This will happen as long as the value proposition that the advisor brings is taken into account when weighing his or her costs. Otherwise, the folks who are best positioned to help unlock that value will be commoditized and forced out of the industry by the very people who should be benefiting from their expertise.
CIO.com: So how does this over-commodization of the whole outsourcing decision process play out?
Hansen: On the subject of commoditizing advisors, one example that stands out involved a very good advisor who was competed on costs and speed to contract when the client retained them. In order to secure the client's business, the advisor had to commit to a rigid time frame for RFP generation, vendor meetings, proposal evaluations, and down selection. This deal involved outsourcing for cost containment, but also to support a new global technology infrastructure, process consolidation, and other significant changes.
There were two signs of trouble right off the bat.
The client clearly envisioned using a commodity buying process, which was the first mistake. When you have a deal whose success requires as much internal change as this one did, it is not even close to commodity. The client then evaluated advisors on the basis of which one could run this process the fastest and at the lowest cost. Not only did the client misunderstand the nature of what it was buying, it compounded the problem by hiring an advisor based on cost and speed.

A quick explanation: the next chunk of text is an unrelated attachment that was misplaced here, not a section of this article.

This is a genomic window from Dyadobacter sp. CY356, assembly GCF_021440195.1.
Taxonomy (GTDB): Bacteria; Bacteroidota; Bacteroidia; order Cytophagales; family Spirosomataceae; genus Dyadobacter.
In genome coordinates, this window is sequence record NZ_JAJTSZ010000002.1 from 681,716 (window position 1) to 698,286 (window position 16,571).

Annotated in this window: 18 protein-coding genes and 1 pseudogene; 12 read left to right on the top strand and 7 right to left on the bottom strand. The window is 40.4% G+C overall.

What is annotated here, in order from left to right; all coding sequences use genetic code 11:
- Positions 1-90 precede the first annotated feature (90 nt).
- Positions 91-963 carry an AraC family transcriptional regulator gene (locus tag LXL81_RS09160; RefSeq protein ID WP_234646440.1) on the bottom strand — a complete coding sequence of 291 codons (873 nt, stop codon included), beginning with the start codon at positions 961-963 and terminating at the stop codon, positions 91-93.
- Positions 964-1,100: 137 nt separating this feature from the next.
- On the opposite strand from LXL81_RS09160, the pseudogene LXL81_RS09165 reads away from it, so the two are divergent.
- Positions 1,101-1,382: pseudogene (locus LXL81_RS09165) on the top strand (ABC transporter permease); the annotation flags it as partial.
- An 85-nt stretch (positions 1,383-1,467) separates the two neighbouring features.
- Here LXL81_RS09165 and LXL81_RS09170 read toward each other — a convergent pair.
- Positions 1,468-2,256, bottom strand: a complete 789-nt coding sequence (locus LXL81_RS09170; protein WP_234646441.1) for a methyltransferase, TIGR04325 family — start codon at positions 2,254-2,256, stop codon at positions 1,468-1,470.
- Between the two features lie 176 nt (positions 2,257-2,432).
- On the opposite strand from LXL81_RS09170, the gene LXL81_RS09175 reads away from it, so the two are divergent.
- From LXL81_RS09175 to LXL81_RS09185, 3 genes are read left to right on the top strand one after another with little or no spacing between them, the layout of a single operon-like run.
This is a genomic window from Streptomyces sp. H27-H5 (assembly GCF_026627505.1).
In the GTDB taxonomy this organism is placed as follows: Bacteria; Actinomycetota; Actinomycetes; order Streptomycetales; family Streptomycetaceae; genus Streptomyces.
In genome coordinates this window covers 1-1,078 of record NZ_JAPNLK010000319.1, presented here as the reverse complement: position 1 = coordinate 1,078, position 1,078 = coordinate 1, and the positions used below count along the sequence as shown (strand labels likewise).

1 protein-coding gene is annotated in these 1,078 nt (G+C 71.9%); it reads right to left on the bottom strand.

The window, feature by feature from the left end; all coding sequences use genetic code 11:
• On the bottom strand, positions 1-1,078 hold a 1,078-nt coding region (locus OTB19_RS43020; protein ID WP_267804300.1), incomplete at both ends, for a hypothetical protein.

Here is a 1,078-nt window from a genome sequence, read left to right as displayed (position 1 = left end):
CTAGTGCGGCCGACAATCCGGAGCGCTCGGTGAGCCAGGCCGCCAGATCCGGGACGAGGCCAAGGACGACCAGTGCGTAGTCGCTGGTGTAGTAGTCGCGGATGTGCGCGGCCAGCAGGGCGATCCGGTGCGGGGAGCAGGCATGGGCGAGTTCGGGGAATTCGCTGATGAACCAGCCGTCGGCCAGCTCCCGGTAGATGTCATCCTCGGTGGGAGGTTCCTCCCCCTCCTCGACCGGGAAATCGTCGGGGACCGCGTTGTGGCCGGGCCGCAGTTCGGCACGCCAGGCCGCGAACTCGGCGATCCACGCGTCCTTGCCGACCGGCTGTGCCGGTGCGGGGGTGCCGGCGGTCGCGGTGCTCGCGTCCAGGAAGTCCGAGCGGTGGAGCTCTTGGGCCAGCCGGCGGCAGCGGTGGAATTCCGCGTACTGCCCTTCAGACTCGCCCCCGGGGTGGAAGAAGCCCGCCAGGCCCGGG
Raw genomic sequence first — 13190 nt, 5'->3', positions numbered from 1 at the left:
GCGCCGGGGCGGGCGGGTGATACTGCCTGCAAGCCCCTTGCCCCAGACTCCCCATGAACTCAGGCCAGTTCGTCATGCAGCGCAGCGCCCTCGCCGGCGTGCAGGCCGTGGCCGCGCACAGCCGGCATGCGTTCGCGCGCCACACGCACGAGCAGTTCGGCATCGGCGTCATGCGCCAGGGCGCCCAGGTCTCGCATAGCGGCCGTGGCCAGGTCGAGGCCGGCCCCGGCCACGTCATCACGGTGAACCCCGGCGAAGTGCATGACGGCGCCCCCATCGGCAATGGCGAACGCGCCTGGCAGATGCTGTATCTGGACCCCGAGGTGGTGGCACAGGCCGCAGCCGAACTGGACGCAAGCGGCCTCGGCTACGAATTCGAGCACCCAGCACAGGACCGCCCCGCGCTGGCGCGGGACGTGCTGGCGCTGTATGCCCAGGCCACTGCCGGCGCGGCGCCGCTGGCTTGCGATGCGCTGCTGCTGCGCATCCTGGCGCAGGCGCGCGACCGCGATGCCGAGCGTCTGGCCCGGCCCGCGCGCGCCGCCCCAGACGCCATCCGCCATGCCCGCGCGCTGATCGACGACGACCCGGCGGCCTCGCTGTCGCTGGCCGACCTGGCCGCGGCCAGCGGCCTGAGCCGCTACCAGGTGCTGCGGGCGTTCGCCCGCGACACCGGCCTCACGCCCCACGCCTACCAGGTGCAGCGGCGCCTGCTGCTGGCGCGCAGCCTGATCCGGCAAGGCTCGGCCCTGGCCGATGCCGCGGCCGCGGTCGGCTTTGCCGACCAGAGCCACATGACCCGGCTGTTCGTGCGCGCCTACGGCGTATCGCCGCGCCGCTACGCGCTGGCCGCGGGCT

The process played out as predicted. In the middle of a very constructive, iterative RFP process, the deadline for vendor selection expired. The client, fully supported by the advisor who was not in a position to push back at that point, down-selected to a provider that was not yet fully vetted on a set of requirements that were being refined as the RFP process was progressing.
The vetting and deal-making process then had to continue into the contract negotiation phase, which is not the best place for it. The solutioning and contracting process both slowed down, blowing the date for transition start by several months and costing much more in unrealized value than the comparatively small savings in transaction costs.
CIO.com: That drama played out before the transition even began. What sorts of problems can a commodity-like buying process cause during the course of the relationship?
Hansen: A few years ago, I had a new client who was a long-term customer of a particular outsourcing provider. They had solid green SLAs and a well-drafted agreement, but they were unhappy. The reason was lack of innovation and partnership.
Viewing this relationship through the commodity lens, it was a tremendous success. The services that could be fully described in a contract were, and for those services it didn't really matter who the provider was.